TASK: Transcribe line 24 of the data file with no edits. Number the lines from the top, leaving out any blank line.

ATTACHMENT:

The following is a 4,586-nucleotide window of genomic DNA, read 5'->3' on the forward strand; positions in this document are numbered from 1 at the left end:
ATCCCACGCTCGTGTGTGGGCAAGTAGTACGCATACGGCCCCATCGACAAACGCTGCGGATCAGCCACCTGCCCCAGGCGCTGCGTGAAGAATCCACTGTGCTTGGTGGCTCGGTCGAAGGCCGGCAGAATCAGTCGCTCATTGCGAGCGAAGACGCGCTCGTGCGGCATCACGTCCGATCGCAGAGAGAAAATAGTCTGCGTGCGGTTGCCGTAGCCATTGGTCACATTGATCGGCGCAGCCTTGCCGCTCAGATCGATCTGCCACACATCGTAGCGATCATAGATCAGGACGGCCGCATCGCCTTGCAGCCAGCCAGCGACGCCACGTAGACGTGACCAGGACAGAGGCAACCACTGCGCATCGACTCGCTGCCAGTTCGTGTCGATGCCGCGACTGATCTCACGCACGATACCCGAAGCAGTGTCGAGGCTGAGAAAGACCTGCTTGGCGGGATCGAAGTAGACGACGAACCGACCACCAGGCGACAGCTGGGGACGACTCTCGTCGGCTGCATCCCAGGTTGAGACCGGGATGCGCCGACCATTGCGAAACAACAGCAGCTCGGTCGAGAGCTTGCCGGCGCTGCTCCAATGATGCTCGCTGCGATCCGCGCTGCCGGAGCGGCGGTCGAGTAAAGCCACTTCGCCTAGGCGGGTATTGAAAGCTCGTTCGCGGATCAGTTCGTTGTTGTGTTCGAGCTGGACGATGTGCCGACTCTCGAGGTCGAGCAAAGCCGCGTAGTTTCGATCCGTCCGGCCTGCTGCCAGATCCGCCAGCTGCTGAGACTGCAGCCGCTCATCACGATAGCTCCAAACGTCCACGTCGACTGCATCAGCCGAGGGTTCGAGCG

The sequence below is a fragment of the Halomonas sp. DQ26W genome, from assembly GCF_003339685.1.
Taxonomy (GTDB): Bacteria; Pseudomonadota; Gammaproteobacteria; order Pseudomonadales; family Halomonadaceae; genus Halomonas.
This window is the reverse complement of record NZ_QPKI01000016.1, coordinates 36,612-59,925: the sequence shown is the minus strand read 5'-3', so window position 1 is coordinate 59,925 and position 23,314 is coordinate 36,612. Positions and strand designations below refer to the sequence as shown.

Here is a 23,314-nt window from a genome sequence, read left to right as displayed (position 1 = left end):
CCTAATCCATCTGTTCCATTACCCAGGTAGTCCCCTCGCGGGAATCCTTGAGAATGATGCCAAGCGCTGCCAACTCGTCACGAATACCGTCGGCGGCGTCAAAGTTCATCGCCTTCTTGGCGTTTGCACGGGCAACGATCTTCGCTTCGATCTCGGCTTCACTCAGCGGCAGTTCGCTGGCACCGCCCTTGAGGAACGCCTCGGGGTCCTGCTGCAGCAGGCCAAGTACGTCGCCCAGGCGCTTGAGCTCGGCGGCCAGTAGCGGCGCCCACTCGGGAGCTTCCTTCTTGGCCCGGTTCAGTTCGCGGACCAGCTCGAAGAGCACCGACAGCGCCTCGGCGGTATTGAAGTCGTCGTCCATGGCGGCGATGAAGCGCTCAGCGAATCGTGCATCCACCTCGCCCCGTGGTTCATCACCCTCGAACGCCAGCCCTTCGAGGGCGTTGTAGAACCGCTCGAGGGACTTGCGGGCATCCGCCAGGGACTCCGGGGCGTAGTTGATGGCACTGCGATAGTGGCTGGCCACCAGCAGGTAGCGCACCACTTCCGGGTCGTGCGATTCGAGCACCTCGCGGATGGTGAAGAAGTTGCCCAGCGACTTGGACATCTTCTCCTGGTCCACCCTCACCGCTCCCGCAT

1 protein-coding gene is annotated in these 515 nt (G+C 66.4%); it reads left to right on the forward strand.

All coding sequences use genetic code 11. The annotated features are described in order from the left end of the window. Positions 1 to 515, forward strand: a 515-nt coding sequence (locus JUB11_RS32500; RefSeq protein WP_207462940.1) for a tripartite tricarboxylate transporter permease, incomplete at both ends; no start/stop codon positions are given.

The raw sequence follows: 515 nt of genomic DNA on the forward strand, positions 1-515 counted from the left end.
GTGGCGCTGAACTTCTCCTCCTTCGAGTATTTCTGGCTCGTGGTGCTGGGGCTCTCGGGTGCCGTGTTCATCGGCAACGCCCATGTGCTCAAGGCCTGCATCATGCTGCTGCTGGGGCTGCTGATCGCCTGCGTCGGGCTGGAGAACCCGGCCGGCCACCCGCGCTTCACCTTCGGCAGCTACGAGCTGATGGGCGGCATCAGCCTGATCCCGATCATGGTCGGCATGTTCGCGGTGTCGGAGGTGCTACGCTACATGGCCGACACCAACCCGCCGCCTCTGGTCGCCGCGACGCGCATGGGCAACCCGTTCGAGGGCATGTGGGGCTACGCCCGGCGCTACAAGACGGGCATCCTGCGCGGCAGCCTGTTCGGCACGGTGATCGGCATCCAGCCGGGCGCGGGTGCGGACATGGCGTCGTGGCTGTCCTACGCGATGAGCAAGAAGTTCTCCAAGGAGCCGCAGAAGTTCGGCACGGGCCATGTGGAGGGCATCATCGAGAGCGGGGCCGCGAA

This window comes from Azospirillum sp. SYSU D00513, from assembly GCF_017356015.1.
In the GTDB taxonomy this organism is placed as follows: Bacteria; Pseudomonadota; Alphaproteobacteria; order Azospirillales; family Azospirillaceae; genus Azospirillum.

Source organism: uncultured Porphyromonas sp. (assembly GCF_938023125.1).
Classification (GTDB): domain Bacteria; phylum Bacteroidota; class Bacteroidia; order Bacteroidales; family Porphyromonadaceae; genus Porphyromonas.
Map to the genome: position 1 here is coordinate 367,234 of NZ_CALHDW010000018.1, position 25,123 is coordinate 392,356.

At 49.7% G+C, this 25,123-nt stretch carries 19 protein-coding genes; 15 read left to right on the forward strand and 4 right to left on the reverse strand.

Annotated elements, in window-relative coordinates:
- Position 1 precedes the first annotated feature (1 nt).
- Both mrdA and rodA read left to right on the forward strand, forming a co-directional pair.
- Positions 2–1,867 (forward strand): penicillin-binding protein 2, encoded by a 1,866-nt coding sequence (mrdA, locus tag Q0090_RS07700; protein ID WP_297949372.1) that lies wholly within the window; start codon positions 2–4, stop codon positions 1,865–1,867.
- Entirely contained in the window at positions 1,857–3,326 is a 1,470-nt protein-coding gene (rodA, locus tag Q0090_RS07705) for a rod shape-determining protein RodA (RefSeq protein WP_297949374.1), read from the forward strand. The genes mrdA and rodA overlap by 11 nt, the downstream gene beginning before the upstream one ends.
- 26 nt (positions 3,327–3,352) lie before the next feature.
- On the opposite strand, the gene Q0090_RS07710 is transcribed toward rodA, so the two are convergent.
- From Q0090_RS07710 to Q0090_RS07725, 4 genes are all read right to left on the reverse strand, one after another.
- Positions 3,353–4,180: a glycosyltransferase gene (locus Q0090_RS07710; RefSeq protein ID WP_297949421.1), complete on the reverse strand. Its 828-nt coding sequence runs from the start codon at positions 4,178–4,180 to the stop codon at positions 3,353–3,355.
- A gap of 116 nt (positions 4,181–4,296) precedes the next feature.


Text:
- On the opposite strand, the gene Q0090_RS07710 is transcribed toward rodA, so the two are convergent.